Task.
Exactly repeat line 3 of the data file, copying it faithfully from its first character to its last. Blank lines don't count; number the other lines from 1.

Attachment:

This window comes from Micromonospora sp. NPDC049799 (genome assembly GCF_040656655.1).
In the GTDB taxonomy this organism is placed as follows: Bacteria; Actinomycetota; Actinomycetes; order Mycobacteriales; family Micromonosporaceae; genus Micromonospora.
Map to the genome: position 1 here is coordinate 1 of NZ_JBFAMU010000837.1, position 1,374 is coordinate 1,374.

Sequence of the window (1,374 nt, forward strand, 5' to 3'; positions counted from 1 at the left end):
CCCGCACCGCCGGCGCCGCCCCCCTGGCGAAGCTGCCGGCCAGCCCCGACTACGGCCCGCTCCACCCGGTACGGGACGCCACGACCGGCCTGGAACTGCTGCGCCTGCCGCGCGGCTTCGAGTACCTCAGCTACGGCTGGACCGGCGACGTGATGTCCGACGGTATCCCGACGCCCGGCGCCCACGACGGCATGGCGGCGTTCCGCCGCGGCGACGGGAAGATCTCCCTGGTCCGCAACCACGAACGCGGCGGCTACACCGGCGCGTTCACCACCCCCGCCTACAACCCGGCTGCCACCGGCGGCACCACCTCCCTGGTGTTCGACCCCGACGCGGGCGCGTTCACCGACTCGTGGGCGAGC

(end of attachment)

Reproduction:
Map to the genome: position 1 here is coordinate 1 of NZ_JBFAMU010000837.1, position 1,374 is coordinate 1,374.